There’s no point comforting ourselves over AI and cheating when we don’t know what cheating is

I spent some time yesterday thinking about the polling that came out on students’ use of AI in higher education.

Jim is an Associate Editor at Wonkhe

The headline was that a new HEPI/Kortext Policy Note found that “more than half of students” have used generative Al for help on assessments – but “only 5 per cent” were likely to be using Al to cheat.

The 51 per cent using it as a private tutor is fascinating – it’s always available for a start!

But I’m not convinced that framing the five per cent who just copy and paste Large Language Model (LLM) output as cheating, but the 13 per cent who get the LLM output and rewrite it to get it past detection as not cheating, is especially helpful.

What do rules and policies and survey questions even mean by work “produced” by AI?

Here’s the thing. If ask an LLM to explain something to me, that’s probably not cheating.

If I give it a chunk of text and ask it to correct grammar and spelling is that cheating? If I then ask it to rewrite that chunk of text in line with its feedback, is that cheating?

If I ask it to look at a chunk of text and give me feedback on it in terms of clarity or strength of argument, is that cheating? If I then ask it to rewrite that chunk of text in line with that feedback, is that cheating?

If I ask it for feedback on whether my argument is compelling or original, is that cheating?

If I ask it to suggest other arguments I could make that are related or other angles to explore, is that cheating?

If I ask it to find related research topics or debates or other authors on an issue, and then rinse repeat the above, is that cheating?

If I send it the marking rubric and ask it to grade my draft against said rubric, ask for suggestions to improve the mark and then ask it go ahead and redraft to improve the mark, which of those are cheating?

I’m astonished by 65 per cent of students thinking their university could spot work produced by AI. Unless we’re talking raw output from GPT 3.5 with no additional style prompts, that’s likely a boast by staff to deter that can’t be substantiated, and will potentially harmfully deter some students from using AI all.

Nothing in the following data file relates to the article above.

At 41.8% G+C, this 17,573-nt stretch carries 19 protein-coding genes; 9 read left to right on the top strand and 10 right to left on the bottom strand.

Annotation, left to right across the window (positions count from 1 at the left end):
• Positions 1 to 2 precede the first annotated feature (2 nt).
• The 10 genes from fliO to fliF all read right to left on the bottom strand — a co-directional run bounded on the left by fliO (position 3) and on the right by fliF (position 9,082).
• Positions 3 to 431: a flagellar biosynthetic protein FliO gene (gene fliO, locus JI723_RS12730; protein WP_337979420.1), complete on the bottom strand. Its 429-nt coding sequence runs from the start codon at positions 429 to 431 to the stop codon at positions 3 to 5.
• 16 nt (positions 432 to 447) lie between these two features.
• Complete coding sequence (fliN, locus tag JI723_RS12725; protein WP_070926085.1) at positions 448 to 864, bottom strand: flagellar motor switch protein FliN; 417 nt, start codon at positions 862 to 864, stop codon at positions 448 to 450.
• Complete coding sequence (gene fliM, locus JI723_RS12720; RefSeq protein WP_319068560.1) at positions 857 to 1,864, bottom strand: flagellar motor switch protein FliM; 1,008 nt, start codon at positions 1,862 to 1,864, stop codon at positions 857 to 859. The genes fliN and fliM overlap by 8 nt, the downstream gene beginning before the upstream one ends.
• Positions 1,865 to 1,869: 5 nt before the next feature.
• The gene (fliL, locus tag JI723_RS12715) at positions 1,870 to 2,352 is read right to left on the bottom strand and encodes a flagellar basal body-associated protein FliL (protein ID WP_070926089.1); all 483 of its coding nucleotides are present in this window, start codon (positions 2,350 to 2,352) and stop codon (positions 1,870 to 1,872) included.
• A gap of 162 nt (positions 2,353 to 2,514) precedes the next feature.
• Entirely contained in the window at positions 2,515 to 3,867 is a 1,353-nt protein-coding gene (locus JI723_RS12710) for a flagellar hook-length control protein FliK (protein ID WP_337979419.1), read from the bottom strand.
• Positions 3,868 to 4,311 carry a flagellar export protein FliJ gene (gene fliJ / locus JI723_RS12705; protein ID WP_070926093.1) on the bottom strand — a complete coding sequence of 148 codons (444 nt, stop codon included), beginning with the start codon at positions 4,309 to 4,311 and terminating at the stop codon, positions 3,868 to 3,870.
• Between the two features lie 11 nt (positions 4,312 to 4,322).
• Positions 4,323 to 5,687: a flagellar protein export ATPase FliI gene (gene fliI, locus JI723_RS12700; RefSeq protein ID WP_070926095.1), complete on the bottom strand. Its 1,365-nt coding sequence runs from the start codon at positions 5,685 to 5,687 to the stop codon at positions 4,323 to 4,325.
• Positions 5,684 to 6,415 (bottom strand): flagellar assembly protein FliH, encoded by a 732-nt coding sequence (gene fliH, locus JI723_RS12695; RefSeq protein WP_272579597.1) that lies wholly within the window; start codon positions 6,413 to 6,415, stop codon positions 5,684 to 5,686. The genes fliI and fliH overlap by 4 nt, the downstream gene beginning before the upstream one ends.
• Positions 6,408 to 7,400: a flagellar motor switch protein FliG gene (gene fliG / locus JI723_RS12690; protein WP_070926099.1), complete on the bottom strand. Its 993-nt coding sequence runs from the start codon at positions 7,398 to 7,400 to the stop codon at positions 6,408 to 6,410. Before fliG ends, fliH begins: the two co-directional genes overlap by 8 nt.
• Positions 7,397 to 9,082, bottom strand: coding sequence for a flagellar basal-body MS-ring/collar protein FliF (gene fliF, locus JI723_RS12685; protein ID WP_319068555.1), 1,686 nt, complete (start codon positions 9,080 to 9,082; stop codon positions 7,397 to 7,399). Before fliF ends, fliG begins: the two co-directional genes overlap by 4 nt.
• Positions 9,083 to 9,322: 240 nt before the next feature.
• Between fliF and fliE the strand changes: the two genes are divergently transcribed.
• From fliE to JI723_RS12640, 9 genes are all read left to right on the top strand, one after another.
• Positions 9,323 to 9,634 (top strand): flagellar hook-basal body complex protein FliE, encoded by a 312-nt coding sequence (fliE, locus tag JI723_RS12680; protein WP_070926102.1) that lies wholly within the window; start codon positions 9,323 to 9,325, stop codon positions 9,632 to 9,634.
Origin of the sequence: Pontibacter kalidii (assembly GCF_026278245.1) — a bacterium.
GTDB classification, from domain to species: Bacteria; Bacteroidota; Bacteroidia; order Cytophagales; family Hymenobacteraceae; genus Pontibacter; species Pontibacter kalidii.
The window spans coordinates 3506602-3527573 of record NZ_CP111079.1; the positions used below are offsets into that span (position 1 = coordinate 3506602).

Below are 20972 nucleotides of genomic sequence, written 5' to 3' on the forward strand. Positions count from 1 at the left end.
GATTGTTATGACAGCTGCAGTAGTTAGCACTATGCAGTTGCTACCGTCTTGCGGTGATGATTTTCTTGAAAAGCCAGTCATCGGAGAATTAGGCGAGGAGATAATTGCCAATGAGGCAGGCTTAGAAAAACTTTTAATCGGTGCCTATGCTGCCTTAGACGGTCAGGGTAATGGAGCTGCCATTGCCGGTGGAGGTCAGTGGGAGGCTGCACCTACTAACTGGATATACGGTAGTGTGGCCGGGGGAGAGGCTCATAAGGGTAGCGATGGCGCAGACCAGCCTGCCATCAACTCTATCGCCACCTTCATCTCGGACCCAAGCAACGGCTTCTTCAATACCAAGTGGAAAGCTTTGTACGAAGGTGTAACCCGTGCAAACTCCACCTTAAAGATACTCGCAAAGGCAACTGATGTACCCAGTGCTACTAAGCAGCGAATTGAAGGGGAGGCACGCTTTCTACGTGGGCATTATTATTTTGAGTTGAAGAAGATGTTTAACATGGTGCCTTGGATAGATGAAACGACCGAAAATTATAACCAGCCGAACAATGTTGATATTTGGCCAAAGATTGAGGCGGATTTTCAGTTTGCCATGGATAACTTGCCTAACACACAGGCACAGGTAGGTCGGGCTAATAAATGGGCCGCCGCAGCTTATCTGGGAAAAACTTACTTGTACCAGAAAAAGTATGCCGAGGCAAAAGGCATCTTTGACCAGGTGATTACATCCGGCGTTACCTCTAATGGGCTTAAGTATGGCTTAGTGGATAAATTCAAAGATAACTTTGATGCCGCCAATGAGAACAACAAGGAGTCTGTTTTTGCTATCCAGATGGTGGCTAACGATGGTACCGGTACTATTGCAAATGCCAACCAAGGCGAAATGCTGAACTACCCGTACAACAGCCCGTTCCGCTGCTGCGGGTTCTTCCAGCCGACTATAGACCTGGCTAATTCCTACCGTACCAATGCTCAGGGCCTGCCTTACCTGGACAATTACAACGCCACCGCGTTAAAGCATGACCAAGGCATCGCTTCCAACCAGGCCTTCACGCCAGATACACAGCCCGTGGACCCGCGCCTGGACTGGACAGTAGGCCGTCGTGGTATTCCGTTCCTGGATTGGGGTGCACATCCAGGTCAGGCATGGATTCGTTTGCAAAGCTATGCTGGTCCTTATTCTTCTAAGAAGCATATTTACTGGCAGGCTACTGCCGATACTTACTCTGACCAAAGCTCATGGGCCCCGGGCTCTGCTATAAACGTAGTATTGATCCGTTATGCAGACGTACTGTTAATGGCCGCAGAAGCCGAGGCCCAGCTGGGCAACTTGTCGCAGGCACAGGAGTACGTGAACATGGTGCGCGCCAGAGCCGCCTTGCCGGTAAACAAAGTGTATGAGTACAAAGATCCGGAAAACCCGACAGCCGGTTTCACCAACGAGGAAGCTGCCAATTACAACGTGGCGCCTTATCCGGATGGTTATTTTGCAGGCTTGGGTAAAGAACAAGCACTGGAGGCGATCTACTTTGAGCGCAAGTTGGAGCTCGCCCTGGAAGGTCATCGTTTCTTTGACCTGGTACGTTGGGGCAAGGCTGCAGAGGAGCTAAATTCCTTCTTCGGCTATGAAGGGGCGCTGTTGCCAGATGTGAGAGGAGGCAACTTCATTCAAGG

And when we say “produced” by AI either in surveys or academic integrity policies, I assume everyone thinks about copying and pasting raw LLM output instead of all the other things I said.

Even where students are told to”declare” AI usage in their work, do they think they have to declare all use in all of the cognitive processes involved in putting an assignment together (see above) or just the “production” of a final “essay”?

And would they disclose, and would students share an understanding on what to disclose?

If we think about the process of tackling a written assignment, I think it’s clear that we are a million miles away from a shared understanding of what we expect students to be able to do without AI.

As long as we are there, those determined to cheat will, and those determined not to will rob themselves of vital tools – all when they see others using them and either “not getting caught” or “using AI tools effectively” and getting potentially better marks.

As long as staff insist that they can “spot it” is as long as a proper dialogue between staff and students about how they’re using it will be prevented.

I figure the three questions for students are:

  1. Is doing X within or against the rules
  2. Could I ever be caught if not
  3. Does not doing it disadvantage me?

If 1 isn’t clear, and 2 can’t be, the weigh up in three means deep unfairness. And where some staff or some universities regard chatting with the AI tools as cheating, it’s completely undetectable anyway – so test 2 doesn’t apply.

One test that we might usefully use is to ask if doing the same thing with another human would be cheating:

If I ask my module leader whether my argument is compelling, would that be cheating?

In theory, for all my examples above, we might say no.

But what has changed is that the ease of access to that isn’t human. With humans, I can chat when I can – and most of the time only really get feedback sporadically.

These days you can rinse-repeat the feedback process instantly, rapidly, and in the night – with so much ease that it has the potential to render grading meaningless.

And once I get feedback I can rarely say to the person “can you re do it for me implementing that feedback” – whereas LLMs will.